Coleman’s 42 lead Terps past Vandy 78-74
RALEIGH, N.C. (AP)—Marissa Coleman dropped into a crouch as the final horn sounded, emotionally drained and physically exhausted after the game of her life.
Never before had the Maryland senior scored that many points—and the Terrapins needed every single one to return to the regional finals.
Coleman scored a career-high 42 points, including the go-ahead basket with 27.9 seconds left, as Maryland rallied from 18 down to beat Vanderbilt 78-74 on Saturday.
“I just didn’t want my career to end,” Coleman said. “I love playing with this team, and I love wearing a Maryland uniform. That’s just what I told myself, that every time I walked onto the floor, I was going to defend, rebound, do whatever I needed to do to keep my career going.”
Maryland (31-4) will play No. 3 seed Louisville—coached by former Maryland assistant Jeff Walz—on Monday night for a spot in the Final Four.
Saturday, the No. 1 seed in the Raleigh Regional used a late 15-3 run to erase an 11-point deficit and didn’t lead until Demauria Liles hit a layup with 2:07 left.
Coleman—who surpassed her previous best of 32 points set a month ago against Boston College—nearly had to beat the Commodores by herself. She finished 15-for-27 from the field, made 10-of-11 free throws, had 15 rebounds and had the ball in her hands on virtually every important possession against a Vanderbilt team that started four guards. Coleman was four inches taller than Jennifer Risper, who guarded her.
“She put on a show,” Maryland teammate Kristi Toliver said. “She definitely took advantage of a 5-9 post player and she dominated from start to finish.”
Christina Wirth scored a career-high 28 points to lead No. 4 seed Vanderbilt (26-9). Her free throws with 42.4 seconds left made it 74-all.
“In one media timeout, I just went to the coaching staff and said I wanted to guard (Wirth),” Coleman said. “She was getting off on us, and I didn’t want my career to end. So I was going to do whatever I could to defend her and limit her touches and her shot opportunities.”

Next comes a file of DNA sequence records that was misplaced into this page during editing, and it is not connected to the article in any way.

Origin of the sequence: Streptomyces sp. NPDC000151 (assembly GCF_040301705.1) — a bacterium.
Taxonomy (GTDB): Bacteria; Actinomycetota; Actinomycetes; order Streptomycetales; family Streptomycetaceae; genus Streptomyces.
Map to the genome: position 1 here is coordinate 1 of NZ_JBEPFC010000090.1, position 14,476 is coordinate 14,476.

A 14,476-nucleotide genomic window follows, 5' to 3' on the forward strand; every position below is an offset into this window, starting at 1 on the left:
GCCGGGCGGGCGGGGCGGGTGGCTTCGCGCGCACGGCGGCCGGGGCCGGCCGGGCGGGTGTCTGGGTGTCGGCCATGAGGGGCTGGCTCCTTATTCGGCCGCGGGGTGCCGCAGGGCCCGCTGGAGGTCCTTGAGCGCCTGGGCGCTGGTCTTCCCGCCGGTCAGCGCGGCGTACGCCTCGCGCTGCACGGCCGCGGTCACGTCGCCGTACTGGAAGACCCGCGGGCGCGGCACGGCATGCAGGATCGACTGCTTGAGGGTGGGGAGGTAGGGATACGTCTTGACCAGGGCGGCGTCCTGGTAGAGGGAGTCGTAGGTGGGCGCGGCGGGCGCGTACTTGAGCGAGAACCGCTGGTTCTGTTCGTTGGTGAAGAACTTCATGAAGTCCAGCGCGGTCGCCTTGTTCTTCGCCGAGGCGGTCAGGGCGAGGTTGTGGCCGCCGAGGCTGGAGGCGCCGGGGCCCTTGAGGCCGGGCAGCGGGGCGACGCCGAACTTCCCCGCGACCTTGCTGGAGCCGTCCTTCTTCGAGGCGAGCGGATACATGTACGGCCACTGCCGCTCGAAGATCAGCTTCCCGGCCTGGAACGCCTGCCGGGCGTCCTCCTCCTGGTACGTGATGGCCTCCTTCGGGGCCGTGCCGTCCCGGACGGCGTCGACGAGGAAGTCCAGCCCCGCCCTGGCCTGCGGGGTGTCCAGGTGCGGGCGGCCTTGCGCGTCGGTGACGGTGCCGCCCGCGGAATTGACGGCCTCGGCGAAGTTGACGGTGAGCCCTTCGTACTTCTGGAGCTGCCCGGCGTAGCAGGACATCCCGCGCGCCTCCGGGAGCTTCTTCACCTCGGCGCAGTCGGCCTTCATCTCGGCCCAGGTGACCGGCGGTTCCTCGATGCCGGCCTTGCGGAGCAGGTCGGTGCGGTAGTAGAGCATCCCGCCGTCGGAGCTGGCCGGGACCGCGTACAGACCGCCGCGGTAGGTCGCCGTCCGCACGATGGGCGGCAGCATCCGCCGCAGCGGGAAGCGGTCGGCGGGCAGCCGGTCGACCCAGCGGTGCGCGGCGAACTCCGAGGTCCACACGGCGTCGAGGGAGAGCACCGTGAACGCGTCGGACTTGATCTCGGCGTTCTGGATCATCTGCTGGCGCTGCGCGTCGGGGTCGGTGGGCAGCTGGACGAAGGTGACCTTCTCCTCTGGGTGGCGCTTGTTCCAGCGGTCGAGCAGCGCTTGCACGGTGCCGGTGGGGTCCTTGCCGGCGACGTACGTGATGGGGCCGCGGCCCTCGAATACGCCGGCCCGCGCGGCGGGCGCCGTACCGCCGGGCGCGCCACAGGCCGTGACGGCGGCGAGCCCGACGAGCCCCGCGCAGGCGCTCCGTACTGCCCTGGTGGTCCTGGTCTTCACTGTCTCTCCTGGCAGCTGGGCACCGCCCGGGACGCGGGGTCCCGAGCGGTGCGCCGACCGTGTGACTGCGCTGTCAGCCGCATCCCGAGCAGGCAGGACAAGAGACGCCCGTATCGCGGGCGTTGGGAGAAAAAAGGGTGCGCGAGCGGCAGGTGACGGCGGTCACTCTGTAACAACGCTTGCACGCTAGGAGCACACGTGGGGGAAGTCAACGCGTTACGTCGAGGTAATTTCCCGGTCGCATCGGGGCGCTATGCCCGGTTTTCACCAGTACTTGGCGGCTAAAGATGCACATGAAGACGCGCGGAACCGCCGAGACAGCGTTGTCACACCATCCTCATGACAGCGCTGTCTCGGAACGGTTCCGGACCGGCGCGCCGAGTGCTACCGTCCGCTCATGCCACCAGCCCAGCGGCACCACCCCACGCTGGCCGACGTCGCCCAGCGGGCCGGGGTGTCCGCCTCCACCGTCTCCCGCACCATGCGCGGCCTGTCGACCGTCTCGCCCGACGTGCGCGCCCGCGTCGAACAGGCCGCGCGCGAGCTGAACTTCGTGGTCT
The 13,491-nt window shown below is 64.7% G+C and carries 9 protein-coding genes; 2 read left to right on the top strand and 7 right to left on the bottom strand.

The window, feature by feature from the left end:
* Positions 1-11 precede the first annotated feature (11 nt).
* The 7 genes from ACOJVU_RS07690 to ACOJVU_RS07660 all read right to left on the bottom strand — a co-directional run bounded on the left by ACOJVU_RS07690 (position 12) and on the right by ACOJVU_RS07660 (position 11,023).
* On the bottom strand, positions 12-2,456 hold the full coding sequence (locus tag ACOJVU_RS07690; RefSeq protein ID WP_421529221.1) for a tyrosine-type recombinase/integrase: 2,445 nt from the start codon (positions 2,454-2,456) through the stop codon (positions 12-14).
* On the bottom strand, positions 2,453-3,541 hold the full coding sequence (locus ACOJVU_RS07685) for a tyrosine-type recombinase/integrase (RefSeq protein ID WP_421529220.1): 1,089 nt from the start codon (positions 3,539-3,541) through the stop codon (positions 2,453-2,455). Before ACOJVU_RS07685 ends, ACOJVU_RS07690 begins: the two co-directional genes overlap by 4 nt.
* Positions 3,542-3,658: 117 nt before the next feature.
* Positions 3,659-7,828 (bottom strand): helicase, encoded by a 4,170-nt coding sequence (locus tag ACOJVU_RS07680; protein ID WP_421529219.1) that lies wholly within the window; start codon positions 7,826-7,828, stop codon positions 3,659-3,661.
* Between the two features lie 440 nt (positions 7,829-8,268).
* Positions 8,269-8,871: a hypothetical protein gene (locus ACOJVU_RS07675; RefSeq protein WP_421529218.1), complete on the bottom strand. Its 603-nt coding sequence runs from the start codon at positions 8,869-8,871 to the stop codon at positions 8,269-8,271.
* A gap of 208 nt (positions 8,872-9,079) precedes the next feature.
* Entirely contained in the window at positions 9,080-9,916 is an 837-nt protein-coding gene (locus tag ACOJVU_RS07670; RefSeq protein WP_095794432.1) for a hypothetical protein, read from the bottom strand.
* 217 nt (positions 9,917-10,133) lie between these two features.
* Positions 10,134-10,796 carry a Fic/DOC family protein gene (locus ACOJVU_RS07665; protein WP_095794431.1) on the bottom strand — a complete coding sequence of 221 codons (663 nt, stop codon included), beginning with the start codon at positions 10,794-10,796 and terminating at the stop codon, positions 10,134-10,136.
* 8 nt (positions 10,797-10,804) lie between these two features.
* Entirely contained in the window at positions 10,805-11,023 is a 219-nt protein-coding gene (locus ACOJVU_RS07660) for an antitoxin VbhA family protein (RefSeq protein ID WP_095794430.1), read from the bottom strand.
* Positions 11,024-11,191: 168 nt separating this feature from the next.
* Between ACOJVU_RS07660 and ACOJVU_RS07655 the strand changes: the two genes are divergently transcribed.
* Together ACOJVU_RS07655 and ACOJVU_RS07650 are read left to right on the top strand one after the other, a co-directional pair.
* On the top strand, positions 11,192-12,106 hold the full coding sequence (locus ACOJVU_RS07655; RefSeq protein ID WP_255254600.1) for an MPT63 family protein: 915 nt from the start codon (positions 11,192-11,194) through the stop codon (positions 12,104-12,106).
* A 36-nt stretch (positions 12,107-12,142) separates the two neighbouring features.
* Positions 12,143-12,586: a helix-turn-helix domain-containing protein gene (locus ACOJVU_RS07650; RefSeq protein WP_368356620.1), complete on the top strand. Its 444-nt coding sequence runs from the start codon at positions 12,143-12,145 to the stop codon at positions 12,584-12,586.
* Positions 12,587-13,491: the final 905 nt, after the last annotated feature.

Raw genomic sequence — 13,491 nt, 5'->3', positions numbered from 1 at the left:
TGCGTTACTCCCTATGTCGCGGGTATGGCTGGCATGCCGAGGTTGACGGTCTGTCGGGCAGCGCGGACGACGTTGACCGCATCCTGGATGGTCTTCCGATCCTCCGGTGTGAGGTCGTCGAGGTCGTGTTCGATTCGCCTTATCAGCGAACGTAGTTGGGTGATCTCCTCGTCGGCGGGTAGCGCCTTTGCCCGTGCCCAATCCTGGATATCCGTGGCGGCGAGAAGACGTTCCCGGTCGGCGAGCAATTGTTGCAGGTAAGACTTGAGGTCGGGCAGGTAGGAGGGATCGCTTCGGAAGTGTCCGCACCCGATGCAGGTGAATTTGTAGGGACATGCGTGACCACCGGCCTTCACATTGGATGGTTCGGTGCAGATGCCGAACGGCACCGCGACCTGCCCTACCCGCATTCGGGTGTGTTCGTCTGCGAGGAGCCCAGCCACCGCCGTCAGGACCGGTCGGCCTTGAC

Coleman then put Maryland ahead to stay on its next trip downcourt with a fallaway jumper over Jence Rhoads.
After Wirth’s jumper over Toliver rimmed out with about 12 seconds left, Coleman hit two free throws with 9.6 seconds remaining to clinch the Terps’ third trip to the regional finals in four seasons.
Vanderbilt coach Melanie Balcomb called it “one of the best performances against any team I’ve ever coached.
“Her strength and her ability to shoot the 3 as well as take you off the dribble and rebound—the combination of that was just, obviously, unstoppable for us,” Balcomb said.
Toliver finished with 17 points for the Terrapins, winners of 15 straight.
Toliver and Coleman, the team’s only seniors, were freshmen on the 2006 team that won the program’s first national title. Now they’re one step closer to wrapping up their time in College Park with another one.
“Just another amazing chapter in their careers,” Maryland coach Brenda Frese said. “This story isn’t ready to end.”
Toliver, Maryland’s top sharpshooter, struggled with foul trouble all day and was just 7-for-16, and no other Terrapins scored more than six points. Atlantic Coast Conference freshman of the year Lynetta Kizer was just 3-for-11 shooting.
Still, it was enough to beat Vanderbilt in the round of 16 for the second straight year. Maryland beat the Commodores 80-66 in the third round of last year’s tournament.
Rhoads had 14 points and Risper scored 13 for the Commodores, whose six-game winning streak ended. They had been playing shorthanded lately after top post player Hannah Tuomi was lost with a stress fracture in her foot.
Merideth Marsh added 12 points, and her two free throws with 6:59 remaining put Vanderbilt up 68-57 before the Terrapins came on strong down the stretch to keep Vandy winless in the regional semifinals under Balcomb.
The Commodores haven’t reached the round of eight since Jim Foster led them there in 2002, and the loss left the Southeastern Conference without a representative in the round of eight.
Early on, at least, it looked as though Vanderbilt would sail into the next round.
The Commodores outworked the Terrapins on both ends of the court and spent much of the first half up by double digits, opening the game with a 12-2 run and methodically stretching their lead to 33-15 on Marsh’s 3-pointer from the corner with about 6 minutes left.
“I feel like we won this game for 39 minutes,” Wirth said.
Coleman almost single-handedly brought the Terps back from their deep early deficit, scoring 12 points during Maryland’s 21-6 half-closing run. Seconds after Vandy pushed its lead to 18, Coleman drew contact from Risper while knocking down a jumper—then let out her frustrations with an impassioned scream.
Then, in a bit of foreshadowing, she took over. She completed that three-point play, added a layup off Toliver’s pretty feed and made five free throws before hitting a pullup jumper over Lauren Lueders that capped the big run and made it 39-36 at the break.
“If she’s not named an All-American, that’s an injustice (because of) what she’s meant to this team and this program and just being able to put the team on her back,” Frese said. “The biggest intangible with Marissa is just her heart, her will to win.”